All of us over a certain age know the lyric from the Eagles’ Hotel California – “You can check out any time you like, but you can never leave.” We’re receiving anecdotal reports that something similar may be true of www.healthcare.gov. Most recently, we heard from a former executive who left her corporate job to launch a related consulting practice, happily so, until she tried to substitute an individual policy, purchased outside the Exchange, for the policy that she had bought through Healthcare.gov.
This should be a simple, seven-step process, according to the web page:
How do I cancel my Marketplace plan for everyone on my application?
If everyone in your household becomes eligible for coverage from another source, like Medicaid or CHIP, you’ll need to cancel your Marketplace plan. Follow these steps to end coverage for everyone enrolled in a plan you bought through the Marketplace:
- Log in to your Marketplace account
- Select My applications & coverage from the menu on the right side of the page
- Select your application under Your existing applications
- On the left side of the screen, select My plans & programs
- Scroll down and select the red button that says End all coverage
- Select an effective date to end your coverage that’s at least 14 days in the future
- Select the red End/Terminate Coverage button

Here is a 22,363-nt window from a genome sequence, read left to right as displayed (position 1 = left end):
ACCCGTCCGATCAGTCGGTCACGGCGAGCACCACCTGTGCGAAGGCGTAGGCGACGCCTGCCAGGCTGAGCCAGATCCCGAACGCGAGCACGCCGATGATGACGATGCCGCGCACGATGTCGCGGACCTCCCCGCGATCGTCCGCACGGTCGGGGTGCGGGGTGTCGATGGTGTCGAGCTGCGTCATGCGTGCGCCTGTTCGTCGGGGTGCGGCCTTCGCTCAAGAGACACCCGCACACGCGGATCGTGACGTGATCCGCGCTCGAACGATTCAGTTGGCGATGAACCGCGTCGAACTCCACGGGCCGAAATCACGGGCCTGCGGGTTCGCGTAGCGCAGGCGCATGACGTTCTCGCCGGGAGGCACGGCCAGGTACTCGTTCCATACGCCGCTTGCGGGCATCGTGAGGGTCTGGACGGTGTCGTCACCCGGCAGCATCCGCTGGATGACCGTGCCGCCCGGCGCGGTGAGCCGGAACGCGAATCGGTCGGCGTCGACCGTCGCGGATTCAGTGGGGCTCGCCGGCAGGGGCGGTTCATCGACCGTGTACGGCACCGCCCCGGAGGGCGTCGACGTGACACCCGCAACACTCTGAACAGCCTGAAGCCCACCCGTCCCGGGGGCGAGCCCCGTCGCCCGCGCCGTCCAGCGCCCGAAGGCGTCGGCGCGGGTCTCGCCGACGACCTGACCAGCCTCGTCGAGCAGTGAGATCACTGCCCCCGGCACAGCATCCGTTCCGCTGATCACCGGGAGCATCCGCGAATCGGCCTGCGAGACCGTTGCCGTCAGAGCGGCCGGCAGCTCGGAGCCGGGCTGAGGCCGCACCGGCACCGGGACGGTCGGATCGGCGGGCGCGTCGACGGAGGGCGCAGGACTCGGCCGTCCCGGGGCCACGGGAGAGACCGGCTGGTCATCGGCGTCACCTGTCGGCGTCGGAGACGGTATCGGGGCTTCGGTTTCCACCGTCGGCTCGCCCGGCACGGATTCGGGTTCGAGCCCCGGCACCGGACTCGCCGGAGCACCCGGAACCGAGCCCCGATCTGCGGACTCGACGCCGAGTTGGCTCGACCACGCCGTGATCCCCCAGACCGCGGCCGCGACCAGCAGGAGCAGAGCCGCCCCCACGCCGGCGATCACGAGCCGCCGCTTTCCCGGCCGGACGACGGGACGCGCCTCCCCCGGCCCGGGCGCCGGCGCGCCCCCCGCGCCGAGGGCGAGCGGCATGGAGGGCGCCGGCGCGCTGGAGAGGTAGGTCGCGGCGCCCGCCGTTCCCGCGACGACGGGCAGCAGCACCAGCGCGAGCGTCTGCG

A red Terminated status should appear above the plan you ended.
You can also cancel your plan by phone. Contact the Marketplace Call Center.
For our informant, it was anything but simple. Here’s what she experienced, as told to us:
- Trying without success to cancel her policy as instructed, she eventually reached an enrollment counselor by phone;
- Instead of explaining how to cancel coverage, the counselor –
- Stated that re-enrollment would be automatic, and that,
- Terminating coverage would subject the caller to the individual mandate tax;
- Then, the counselor hung up.
This seems extreme, but not implausible. Automatic 2015 re-enrollment of 2014 insureds is standard operating procedure. There have been plenty of media reports – for example, here, here and here – of difficulties cancelling policies through Healthcare.gov, but we thought those 2013-14 “glitches” actually were glitches. Of course, it’s true that, if an insured, without an applicable exemption, were to cancel her Healthcare.gov policy without substituting other qualifying coverage, she would be assessable for the 2015 coverage months without coverage. And maybe the back end of Healthcare.gov pings the IRS and triggers an assessment if, for any reason, a policy is canceled.
We’re trying to determine whether the recent reports are outliers or if, maybe, cancellation difficulties are a system design element. So, we ask our readers, are you aware of similar situations involving self-employed professionals? Do you know someone who canceled a 2014 policy online by following the web page instructions? Please let us know.